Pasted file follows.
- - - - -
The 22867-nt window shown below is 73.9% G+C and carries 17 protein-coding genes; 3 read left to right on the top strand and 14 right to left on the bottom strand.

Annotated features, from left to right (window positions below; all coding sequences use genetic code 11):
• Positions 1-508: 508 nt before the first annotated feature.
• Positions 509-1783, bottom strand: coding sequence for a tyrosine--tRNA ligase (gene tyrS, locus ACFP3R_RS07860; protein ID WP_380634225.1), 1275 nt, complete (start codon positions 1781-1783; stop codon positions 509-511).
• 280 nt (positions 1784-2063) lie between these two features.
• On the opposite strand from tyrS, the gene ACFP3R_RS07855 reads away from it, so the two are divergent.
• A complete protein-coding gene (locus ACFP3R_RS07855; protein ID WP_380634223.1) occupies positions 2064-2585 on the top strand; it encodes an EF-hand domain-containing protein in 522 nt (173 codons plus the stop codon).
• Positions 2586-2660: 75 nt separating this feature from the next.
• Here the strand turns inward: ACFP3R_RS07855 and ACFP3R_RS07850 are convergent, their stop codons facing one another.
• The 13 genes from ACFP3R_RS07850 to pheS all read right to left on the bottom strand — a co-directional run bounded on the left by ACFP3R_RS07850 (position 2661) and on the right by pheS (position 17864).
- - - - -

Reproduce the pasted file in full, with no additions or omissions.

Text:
The 22867-nt window shown below is 73.9% G+C and carries 17 protein-coding genes; 3 read left to right on the top strand and 14 right to left on the bottom strand.

Annotated features, from left to right (window positions below; all coding sequences use genetic code 11):
• Positions 1-508: 508 nt before the first annotated feature.
• Positions 509-1783, bottom strand: coding sequence for a tyrosine--tRNA ligase (gene tyrS, locus ACFP3R_RS07860; protein ID WP_380634225.1), 1275 nt, complete (start codon positions 1781-1783; stop codon positions 509-511).
• 280 nt (positions 1784-2063) lie between these two features.
• On the opposite strand from tyrS, the gene ACFP3R_RS07855 reads away from it, so the two are divergent.
• A complete protein-coding gene (locus ACFP3R_RS07855; protein ID WP_380634223.1) occupies positions 2064-2585 on the top strand; it encodes an EF-hand domain-containing protein in 522 nt (173 codons plus the stop codon).
• Positions 2586-2660: 75 nt separating this feature from the next.
• Here the strand turns inward: ACFP3R_RS07855 and ACFP3R_RS07850 are convergent, their stop codons facing one another.
• The 13 genes from ACFP3R_RS07850 to pheS all read right to left on the bottom strand — a co-directional run bounded on the left by ACFP3R_RS07850 (position 2661) and on the right by pheS (position 17864).